Runners primarily move in one direction—forward—and they need shoes designed and built to facilitate that movement. If you think pairing up in cross trainers can get the job done, you need to think again.
The right type of shoe provides the proper footing for more efficient movement. According to Dr. Cary Zinkin, a member of the American Podiatric Medical Association [APMA], there’s a foot-long difference between running shoes and cross trainers.
Dr. Zinkin explains that a cross training shoe is designed to support multi-directional movements [e.g., jumping, cutting, lateral motion]. It does not provide the kind of support your feet need for steady forward movement over a long period of time. Although cross training shoes are suitable for a variety of activities—hitting the weight room and even light running—Dr. Zinkin recommends against wearing them for long sessions on the track or test runs on the cross country course. He says, “A serious runner needs a sport-specific shoe that will allow certain movement and prevent other movement that are specific to running. A lot of people pick cross training shoes figuring they’re good for everything.” But he strongly encourages runners to wear running-specific shoes, which provide the structure the feet need to efficiently move forward over a long distance.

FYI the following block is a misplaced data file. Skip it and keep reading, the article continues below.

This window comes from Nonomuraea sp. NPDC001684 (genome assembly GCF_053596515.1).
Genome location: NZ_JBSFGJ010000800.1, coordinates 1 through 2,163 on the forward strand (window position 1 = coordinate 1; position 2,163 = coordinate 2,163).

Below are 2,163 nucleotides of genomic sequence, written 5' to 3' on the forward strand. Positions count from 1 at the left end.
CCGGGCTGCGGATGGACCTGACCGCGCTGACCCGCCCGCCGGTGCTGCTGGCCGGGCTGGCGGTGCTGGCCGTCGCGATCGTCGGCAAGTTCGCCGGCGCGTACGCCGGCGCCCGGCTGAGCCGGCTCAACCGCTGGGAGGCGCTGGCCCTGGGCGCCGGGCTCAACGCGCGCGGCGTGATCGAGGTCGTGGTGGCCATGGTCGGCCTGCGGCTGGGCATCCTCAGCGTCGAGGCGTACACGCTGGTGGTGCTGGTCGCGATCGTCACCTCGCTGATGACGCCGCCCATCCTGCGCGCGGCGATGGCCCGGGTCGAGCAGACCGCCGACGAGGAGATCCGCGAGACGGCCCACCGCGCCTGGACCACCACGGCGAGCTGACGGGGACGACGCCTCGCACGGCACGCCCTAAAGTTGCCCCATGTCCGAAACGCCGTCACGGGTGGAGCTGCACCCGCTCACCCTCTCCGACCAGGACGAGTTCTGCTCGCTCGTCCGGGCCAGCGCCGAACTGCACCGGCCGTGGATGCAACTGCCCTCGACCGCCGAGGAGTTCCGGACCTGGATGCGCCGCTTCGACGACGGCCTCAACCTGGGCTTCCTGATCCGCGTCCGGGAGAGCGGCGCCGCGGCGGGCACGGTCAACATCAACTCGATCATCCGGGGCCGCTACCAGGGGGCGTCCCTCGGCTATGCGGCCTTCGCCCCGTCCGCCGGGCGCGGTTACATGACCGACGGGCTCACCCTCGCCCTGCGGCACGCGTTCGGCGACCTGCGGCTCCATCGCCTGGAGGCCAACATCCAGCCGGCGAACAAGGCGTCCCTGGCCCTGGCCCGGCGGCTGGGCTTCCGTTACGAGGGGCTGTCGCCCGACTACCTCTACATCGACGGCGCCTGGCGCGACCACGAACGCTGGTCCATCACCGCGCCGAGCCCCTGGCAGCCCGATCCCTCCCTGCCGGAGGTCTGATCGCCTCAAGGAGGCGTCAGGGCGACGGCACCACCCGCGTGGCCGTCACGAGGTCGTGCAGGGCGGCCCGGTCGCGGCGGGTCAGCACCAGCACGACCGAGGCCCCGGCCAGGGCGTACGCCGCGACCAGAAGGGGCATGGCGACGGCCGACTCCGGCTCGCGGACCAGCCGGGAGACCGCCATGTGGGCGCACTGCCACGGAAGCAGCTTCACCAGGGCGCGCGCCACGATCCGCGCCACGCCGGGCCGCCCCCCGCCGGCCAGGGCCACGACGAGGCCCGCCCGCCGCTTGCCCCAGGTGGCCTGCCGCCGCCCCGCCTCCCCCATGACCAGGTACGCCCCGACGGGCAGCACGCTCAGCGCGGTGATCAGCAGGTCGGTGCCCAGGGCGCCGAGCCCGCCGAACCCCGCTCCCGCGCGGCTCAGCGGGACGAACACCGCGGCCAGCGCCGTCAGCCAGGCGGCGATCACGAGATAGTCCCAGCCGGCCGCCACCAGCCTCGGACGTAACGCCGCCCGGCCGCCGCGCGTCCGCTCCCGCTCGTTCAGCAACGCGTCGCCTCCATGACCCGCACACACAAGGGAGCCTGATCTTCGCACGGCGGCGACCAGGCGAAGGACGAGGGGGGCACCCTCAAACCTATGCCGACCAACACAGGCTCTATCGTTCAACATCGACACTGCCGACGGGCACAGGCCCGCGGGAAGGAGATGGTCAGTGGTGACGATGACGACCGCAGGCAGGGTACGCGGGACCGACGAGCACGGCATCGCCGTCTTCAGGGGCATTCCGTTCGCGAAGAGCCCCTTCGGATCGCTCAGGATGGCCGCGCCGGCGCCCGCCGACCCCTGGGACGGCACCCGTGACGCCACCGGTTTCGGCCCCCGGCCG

Here are three factors to keep in mind before lacing up your next pair of athletic shoes:
Support: Running shoes are built on a platform that is wider than other sport shoes. This provides stability and support as you move forward. “You need the most protection and support possible,” Dr. Zinkin says. The exact type of support system depends on your foot’s arch—high, neutral or low. [Click here to learn how to determine your arch type.]
Fit: The shoe should fit snugly, but not too tight. Dr. Zinkin says, “Having some movement of your toes is fine, but slipping and sliding is not safe.”
Weight: Dr. Zinkin suggests a lightweight shoe, because it allows you to better feel the terrain.